Without Robert Downey, Jr., Iron Man 2 would probably be painful to watch. With him, it is a light romp filled with clever dialogue and fun action. If it wasn’t clear before, Downey, Jr. is probably the most charismatic and entertaining actor currently working.
The rest of the cast is a mixed bag. Mickey Rourke is powerfully menacing as mad scientist/supervillain Whiplash, but he isn’t given enough to do and he is beaten far too easily--as was Jeff Bridges’ Ironmonger in the first film. Samuel L. Jackson is Samuel L. Jackson--tough and cool as always. Gwyneth Paltrow is fine as Pepper Pots, Tony Stark’s right-hand-girl and love interest, while Scarlett Johansson is awful as Stark’s new-assistant-who’s-actually-a-secret-agent called Black Widow. She’s supposed to be mysterious and sexy but comes off as stiff and boring, her fight scene is ludicrously fake. Sam Rockwell is a disappointment. He’s a terrific character actor in plenty of other movies, but here he just becomes incredibly annoying, draining all menace away from the villain’s team and replacing it with obnoxious faux-macho chatter.
The plot is uneven. Tony Stark has a problem with the arc reactor keeping him alive and is slowly being poisoned to death, but this is resolved before the final act, and once it is all sense of danger goes with it. The rest of the movie follows the fairly predictable superhero formula: a villain arises with some sort of new powers, clashes with the hero once or twice while formulating his evil plan, then eventually unleashes his full attack at the end before being defeated by the hero. It’s the scenes with Stark out of his robot suit that are interesting.
You see, Congress wants to take Stark’s suit away as a dangerous weapon. But as Stark points out in the hilarious Congressional hearing scene, it’s his property, he built it, and no one has the right to just take it away. In fact, Stark says, taking on the character of an Ayn Rand hero, they should thank him, because he has “successfully privatized world peace!” This is a wonderful line, but raises serious political questions. While the scene overall seems to be a libertarian hoo-rah (and made my conservative soul cheer), the implications of “privatizing world peace” are not so simple. Just because one believes certain government functions would be better handled by the private sector does not mean we should hand over national defense and the right to use deadly coercive force to a private entity, much less an unknown quantity. with suspect motives. The movie seems to acknowledge this by having the military--with the help of Stark’s best friend, Rhodey--steal one of his Iron Man suits. They apparently intend to use it as another weapon in their arsenal for things like the war in Afghanistan and other matters of national interest. What does Stark think of this? He never says. This conflict between public and private interests never has any payoff, and the movie’s politics are just muddled. The same thing happened with the first Iron Man, where Tony is awakened to the violence and injustice in the world by being kidnapped by terrorists. He discovers that the weapons he manufactures have somehow been falling into the hands of terrorists, who then use them to kill American soldiers and innocent civilians. Yet, while this would naturally make a man want to stop giving weapons to terrorists, he takes it a step further and declares that he will stop making weapons altogether--depriving the soldiers he was officially selling to, anyway, the tools they need to defeat the terrorists. Then he builds his own weapon suit and goes killing on his own. Somehow this is supposed to be more enlightened.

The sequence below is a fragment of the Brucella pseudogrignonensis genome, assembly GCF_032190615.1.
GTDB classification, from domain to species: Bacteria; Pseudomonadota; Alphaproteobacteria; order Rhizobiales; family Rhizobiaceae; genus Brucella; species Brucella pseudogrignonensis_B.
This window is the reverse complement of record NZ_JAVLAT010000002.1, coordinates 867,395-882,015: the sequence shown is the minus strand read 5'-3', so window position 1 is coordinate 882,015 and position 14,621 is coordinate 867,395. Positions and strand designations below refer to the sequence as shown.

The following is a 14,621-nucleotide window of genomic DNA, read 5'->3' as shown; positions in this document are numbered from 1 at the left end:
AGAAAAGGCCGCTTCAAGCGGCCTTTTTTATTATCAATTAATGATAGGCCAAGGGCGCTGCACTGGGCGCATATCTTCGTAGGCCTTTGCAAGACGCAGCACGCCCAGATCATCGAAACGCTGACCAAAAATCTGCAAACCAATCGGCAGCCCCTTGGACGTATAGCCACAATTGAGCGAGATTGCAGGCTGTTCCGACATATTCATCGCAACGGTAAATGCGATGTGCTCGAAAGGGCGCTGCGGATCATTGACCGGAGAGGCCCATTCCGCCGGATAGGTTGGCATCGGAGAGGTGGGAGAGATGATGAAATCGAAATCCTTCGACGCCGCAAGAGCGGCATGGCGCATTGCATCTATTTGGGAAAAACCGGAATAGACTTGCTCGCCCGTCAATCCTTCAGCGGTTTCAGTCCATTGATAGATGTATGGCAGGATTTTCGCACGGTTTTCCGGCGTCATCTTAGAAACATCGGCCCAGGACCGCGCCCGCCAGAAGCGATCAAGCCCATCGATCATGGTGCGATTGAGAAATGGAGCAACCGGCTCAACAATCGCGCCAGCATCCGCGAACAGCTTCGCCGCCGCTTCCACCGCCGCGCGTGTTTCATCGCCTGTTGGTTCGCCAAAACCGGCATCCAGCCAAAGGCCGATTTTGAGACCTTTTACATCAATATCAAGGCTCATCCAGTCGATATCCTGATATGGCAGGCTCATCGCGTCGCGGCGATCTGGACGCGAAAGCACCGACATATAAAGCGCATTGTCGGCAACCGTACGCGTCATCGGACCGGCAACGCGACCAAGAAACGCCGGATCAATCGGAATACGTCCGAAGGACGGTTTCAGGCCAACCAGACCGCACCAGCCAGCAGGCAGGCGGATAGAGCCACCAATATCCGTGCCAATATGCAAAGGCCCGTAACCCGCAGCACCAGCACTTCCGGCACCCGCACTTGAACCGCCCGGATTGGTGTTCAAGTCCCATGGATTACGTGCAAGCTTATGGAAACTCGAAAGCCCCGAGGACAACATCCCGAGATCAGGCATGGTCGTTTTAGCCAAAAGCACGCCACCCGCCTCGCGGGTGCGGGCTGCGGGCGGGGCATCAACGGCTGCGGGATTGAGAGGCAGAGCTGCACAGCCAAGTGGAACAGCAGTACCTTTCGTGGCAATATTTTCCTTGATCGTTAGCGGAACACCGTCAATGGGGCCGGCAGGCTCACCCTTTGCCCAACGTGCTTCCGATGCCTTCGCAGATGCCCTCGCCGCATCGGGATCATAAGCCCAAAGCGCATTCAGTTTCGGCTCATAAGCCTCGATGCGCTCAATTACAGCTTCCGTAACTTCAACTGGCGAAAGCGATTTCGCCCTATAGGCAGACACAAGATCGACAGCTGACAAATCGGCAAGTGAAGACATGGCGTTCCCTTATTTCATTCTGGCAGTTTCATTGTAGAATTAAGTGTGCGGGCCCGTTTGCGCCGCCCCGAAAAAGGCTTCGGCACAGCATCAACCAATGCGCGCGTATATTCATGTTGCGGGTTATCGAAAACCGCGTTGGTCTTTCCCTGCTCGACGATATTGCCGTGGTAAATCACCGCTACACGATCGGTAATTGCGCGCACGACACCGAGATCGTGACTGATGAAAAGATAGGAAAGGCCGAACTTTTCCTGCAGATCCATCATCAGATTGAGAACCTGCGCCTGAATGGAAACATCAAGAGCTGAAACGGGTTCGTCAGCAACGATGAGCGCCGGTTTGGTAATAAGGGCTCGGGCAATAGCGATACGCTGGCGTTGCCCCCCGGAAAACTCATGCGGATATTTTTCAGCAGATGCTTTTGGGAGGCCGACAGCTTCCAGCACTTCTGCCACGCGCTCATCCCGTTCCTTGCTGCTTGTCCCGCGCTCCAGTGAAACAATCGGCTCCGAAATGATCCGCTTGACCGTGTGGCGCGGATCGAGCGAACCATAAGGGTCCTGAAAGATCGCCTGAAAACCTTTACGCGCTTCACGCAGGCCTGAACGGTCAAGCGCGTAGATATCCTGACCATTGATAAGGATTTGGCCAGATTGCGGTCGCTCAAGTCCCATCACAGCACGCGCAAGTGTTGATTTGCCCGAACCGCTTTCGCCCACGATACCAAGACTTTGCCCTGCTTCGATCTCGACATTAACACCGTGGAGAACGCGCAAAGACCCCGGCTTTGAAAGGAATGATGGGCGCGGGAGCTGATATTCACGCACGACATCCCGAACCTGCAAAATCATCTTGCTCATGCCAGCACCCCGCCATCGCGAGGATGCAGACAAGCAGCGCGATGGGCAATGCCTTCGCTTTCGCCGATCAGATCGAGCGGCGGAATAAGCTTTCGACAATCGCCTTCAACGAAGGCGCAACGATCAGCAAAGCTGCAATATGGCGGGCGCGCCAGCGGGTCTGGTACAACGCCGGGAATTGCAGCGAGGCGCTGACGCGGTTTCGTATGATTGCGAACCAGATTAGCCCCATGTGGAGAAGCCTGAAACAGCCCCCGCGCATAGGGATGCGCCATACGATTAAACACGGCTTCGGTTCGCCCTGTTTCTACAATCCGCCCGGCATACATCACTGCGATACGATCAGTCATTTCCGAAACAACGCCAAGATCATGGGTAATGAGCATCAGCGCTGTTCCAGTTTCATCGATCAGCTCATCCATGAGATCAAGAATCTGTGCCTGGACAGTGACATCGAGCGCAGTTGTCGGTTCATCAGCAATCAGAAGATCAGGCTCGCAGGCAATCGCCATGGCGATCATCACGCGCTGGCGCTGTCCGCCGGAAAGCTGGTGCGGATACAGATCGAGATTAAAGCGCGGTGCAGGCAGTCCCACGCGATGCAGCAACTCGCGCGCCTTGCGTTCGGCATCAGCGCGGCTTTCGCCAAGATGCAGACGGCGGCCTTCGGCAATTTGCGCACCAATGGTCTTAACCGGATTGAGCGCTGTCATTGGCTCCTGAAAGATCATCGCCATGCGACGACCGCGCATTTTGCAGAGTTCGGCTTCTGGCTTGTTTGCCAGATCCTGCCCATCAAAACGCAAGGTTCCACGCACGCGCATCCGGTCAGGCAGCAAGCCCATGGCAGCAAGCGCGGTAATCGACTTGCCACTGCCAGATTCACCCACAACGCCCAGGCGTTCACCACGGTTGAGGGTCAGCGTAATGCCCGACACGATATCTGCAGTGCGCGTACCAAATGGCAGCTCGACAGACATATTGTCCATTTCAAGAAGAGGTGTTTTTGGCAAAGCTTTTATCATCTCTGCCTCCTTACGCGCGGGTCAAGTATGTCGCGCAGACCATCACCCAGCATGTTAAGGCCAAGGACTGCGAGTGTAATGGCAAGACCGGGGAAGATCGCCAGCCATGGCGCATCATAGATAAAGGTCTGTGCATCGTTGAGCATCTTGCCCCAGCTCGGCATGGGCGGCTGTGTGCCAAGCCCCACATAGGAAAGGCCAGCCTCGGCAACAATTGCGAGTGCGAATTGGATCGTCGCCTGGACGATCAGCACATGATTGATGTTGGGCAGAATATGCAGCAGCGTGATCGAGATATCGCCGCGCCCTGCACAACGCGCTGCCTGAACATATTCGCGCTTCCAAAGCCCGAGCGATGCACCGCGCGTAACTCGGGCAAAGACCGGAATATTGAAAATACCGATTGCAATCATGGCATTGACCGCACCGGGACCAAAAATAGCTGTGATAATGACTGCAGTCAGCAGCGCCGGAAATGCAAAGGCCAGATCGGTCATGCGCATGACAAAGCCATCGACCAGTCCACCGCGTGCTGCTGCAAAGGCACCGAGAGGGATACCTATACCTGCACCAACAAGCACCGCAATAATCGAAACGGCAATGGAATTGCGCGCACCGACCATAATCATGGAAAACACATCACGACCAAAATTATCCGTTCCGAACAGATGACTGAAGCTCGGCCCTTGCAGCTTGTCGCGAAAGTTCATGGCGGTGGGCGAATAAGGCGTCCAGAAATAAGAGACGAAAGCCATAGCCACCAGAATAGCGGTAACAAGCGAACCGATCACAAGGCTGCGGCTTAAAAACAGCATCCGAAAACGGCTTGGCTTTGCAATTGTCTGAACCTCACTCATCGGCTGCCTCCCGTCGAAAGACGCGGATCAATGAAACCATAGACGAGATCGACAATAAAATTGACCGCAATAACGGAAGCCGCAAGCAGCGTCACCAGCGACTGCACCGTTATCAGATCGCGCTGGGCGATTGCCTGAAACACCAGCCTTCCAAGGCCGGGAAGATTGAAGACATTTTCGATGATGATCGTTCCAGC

People generally don’t want politics mixed with their entertainment, and I’m usually no exception. Part of the beauty of Downey, Jr.’s performance, though, is that he could map out a position and stick with it, no matter how outrageous, and the audience would still love him and accept what he says. Anyway: Both Iron Man movies are highly entertaining and are among the finest superhero movies to appear so far. But while they appear to deal with the real world, bringing up contentious political subjects with a light and inoffensive touch, they lack the conviction and/or self-awareness to follow through on their positions and merely end up muddled.